In terms of the employment elements, the North East is one area in the UK that has seen underinvestment for a number of years. Of course, Nissan invested in the region in 1984, which was transformational for the area. Since then, the region has established a long history of industrial activity north of the River Tyne, and the wind energy Catapult is located at the port in Blyth. We therefore see the availability of a workforce as being very good.
We do have to remember, of course, that battery manufacturing is not something that has been done at a significant scale in the UK before, certainly not full cycle. As such, the skills simply do not exist for all of the positions, and so we are linking up with Newcastle University and the UK Battery Industrialisation Centre and others to provide a training programme to retrain and upskill the workforce we need. We are incredibly focused on making sure that local people benefit from this facility.
With Dr Allan Paterson as CTO, where will your priorities lie in terms of R&D capabilities?
The main thrust of the R&D strategy will fall into a number of different areas; there is a lot of siloed materials development that has been happening in recent years and that has shown a lot of promise, but pulling them together into a cell system remains a challenge.
I have known Allan Paterson for some time; his history with batteries is almost as long as my own (regarding lithium ion batteries in particular). As an electrochemist, he has been involved in solid state chemistry, for instance, and he knows what the cutting edge looks like.
His task will be to build the IP portfolio around some of the newer technologies and how they come together in cell systems, and also to look at the new formats and how we can utilise theme to give our customers a competitive advantage in the marketplace.
What needs must be met in order for Britishvolt to begin manufacturing on time? And has the COVID-19 pandemic caused any significant problems?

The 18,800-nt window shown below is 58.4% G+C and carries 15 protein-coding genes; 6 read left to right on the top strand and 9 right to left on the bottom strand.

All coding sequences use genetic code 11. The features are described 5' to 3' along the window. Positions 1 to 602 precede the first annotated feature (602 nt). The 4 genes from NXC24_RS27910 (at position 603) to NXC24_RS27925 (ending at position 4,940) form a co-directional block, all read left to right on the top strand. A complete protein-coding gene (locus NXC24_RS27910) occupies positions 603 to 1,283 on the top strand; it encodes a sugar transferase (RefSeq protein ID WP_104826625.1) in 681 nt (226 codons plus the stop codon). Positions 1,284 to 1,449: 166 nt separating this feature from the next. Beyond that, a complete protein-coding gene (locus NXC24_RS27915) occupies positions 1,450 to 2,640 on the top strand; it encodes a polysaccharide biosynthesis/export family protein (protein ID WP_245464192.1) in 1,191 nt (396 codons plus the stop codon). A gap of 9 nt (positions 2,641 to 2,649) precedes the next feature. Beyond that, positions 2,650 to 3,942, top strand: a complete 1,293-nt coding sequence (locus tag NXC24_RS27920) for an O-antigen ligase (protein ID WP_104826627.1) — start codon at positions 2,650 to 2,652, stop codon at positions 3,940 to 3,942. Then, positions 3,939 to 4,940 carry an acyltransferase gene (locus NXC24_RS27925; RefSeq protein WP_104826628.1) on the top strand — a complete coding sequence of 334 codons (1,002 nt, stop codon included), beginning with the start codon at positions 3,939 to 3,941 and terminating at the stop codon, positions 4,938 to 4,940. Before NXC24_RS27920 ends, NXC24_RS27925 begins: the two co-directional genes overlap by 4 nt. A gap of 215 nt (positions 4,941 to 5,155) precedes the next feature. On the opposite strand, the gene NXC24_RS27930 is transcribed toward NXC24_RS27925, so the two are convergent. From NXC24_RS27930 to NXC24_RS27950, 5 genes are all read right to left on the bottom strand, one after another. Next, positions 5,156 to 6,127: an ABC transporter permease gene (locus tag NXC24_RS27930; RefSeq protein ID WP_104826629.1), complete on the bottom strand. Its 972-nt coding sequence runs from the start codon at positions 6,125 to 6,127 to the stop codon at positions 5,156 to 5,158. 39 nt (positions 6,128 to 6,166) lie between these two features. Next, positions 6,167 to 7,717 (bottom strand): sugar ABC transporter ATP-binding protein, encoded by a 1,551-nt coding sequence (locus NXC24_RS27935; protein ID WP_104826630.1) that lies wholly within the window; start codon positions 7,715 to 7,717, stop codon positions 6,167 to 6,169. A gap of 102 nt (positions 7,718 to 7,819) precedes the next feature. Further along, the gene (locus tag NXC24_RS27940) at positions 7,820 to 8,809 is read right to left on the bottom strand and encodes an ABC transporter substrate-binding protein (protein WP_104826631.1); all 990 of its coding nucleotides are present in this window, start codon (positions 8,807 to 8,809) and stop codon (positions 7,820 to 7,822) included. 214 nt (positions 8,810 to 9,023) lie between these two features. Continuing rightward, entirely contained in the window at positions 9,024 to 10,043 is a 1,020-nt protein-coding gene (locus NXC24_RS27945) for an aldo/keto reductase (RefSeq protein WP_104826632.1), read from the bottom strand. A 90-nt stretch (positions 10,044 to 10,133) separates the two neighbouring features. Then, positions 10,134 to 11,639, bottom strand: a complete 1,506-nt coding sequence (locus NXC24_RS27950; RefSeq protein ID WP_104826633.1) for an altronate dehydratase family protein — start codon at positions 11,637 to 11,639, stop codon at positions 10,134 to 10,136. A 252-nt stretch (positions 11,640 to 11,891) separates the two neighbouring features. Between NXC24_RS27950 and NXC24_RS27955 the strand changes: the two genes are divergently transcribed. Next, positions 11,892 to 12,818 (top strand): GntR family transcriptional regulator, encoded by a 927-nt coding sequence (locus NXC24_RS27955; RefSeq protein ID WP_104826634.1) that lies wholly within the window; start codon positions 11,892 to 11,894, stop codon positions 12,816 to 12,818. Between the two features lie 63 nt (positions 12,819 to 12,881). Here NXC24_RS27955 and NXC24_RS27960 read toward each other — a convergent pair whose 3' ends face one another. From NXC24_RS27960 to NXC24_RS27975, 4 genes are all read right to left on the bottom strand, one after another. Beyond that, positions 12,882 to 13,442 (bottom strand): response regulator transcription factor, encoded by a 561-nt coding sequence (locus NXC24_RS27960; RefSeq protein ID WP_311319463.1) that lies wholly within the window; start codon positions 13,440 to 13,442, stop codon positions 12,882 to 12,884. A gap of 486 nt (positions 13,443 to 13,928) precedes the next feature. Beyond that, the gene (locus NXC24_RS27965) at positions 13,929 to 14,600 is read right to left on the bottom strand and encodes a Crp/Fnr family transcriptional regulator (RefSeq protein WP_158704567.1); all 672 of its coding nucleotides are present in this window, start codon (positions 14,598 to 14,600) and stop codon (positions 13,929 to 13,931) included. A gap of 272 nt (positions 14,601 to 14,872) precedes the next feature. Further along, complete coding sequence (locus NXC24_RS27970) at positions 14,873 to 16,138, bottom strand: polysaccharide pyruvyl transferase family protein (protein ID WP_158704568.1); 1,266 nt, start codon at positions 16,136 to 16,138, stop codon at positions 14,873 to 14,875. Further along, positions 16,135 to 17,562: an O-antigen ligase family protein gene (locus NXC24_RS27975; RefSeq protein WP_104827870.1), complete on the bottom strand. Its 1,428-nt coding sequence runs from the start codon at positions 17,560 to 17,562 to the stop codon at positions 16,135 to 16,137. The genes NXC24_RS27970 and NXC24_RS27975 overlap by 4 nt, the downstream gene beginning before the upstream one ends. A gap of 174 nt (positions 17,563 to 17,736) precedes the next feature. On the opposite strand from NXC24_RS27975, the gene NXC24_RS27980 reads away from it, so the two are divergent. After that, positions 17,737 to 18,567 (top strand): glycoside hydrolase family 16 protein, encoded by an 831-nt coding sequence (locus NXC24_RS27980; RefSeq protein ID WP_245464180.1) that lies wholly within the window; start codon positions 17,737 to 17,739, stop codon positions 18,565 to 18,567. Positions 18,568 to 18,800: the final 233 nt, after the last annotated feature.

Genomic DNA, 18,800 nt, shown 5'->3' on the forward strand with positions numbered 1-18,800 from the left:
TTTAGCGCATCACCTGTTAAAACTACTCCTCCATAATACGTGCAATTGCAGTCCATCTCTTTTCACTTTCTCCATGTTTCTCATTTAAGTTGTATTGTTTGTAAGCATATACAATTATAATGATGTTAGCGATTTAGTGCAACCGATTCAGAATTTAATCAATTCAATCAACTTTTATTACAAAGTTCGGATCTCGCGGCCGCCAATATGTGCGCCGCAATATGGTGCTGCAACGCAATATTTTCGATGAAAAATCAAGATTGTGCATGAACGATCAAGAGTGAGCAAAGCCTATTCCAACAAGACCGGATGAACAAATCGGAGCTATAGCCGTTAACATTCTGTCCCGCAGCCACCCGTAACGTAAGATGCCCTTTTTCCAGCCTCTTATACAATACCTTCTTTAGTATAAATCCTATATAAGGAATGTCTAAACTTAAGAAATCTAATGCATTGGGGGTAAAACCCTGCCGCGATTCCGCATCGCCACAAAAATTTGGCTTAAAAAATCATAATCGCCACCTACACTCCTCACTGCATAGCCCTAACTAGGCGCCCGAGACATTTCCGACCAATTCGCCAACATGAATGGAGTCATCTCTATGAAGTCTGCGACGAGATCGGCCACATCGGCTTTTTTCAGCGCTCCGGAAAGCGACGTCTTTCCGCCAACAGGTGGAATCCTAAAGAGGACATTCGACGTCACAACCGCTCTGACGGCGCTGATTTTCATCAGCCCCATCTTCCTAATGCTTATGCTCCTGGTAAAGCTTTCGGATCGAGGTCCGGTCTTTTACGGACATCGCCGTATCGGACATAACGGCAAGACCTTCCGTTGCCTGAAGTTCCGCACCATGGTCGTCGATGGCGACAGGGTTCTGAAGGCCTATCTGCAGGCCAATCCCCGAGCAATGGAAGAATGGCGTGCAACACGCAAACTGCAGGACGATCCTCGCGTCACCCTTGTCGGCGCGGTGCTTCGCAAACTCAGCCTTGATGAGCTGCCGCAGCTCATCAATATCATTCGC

Because our facility is not yet up and running, and because our staff have therefore been able to work effectively from home, the impact of the coronavirus pandemic has been minimal. Similarly, because we have yet to become fully operational, we have also been able to use the virus as an opportunity to see how such a crisis affects both a business like ours and our potential customers, learning as many lessons as we can and building what we learn into mitigation measures that can be incorporated into our business plan moving forward. This will ensure that, should we end up in a similar situation again, we can continue to operate by having COVID-safe measures built into the facility.
In terms of the date we can begin construction, there is every indication that things are getting better, and the government has said that we should see a return to some kind of normality by the summer. As construction has continued in other areas throughout the pandemic, we do not anticipate any significant problems. Nevertheless, we will continue to watch how events unfold.
When it comes to finances, we have now finished the funding rounds that were needed to reach where we are today, and we have been stress tested by the investment committees of some of the major international investment banks who have agreed to work with us, and we are looking at offers from a few of those now as we decide which route to take. Even when we decide on our investment banking partners, there are different ways of raising the finance over time and within this first quarter we will make some decisions based on the very best advice that the financial world has to offer.
Please note, this article will also appear in the fifth edition of our quarterly publication.